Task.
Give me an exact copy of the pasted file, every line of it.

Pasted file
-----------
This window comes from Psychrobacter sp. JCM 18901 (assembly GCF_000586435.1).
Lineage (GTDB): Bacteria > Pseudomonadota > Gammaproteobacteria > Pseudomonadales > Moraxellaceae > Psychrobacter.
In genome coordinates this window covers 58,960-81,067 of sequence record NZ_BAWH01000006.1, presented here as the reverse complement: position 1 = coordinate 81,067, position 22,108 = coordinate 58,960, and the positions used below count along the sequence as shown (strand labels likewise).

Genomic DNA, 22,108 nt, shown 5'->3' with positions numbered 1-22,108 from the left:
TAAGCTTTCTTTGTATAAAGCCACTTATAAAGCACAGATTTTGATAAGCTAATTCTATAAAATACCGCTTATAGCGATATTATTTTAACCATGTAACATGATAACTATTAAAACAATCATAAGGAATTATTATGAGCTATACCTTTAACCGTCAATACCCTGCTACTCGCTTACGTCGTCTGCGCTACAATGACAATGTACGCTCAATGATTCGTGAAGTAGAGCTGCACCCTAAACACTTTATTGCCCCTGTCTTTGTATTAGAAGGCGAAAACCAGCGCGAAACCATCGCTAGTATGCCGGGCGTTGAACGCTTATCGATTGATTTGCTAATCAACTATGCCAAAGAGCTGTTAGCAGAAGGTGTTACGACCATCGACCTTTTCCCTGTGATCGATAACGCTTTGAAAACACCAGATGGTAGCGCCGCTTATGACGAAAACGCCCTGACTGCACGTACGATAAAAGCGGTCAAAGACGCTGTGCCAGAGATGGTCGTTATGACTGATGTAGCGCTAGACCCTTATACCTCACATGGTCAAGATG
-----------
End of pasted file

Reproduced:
This window comes from Psychrobacter sp. JCM 18901 (assembly GCF_000586435.1).
Lineage (GTDB): Bacteria > Pseudomonadota > Gammaproteobacteria > Pseudomonadales > Moraxellaceae > Psychrobacter.
In genome coordinates this window covers 58,960-81,067 of sequence record NZ_BAWH01000006.1, presented here as the reverse complement: position 1 = coordinate 81,067, position 22,108 = coordinate 58,960, and the positions used below count along the sequence as shown (strand labels likewise).

Genomic DNA, 22,108 nt, shown 5'->3' with positions numbered 1-22,108 from the left:
TAAGCTTTCTTTGTATAAAGCCACTTATAAAGCACAGATTTTGATAAGCTAATTCTATAAAATACCGCTTATAGCGATATTATTTTAACCATGTAACATGATAACTATTAAAACAATCATAAGGAATTATTATGAGCTATACCTTTAACCGTCAATACCCTGCTACTCGCTTACGTCGTCTGCGCTACAATGACAATGTACGCTCAATGATTCGTGAAGTAGAGCTGCACCCTAAACACTTTATTGCCCCTGTCTTTGTATTAGAAGGCGAAAACCAGCGCGAAACCATCGCTAGTATGCCGGGCGTTGAACGCTTATCGATTGATTTGCTAATCAACTATGCCAAAGAGCTGTTAGCAGAAGGTGTTACGACCATCGACCTTTTCCCTGTGATCGATAACGCTTTGAAAACACCAGATGGTAGCGCCGCTTATGACGAAAACGCCCTGACTGCACGTACGATAAAAGCGGTCAAAGACGCTGTGCCAGAGATGGTCGTTATGACTGATGTAGCGCTAGACCCTTATACCTCACATGGTCAAGATG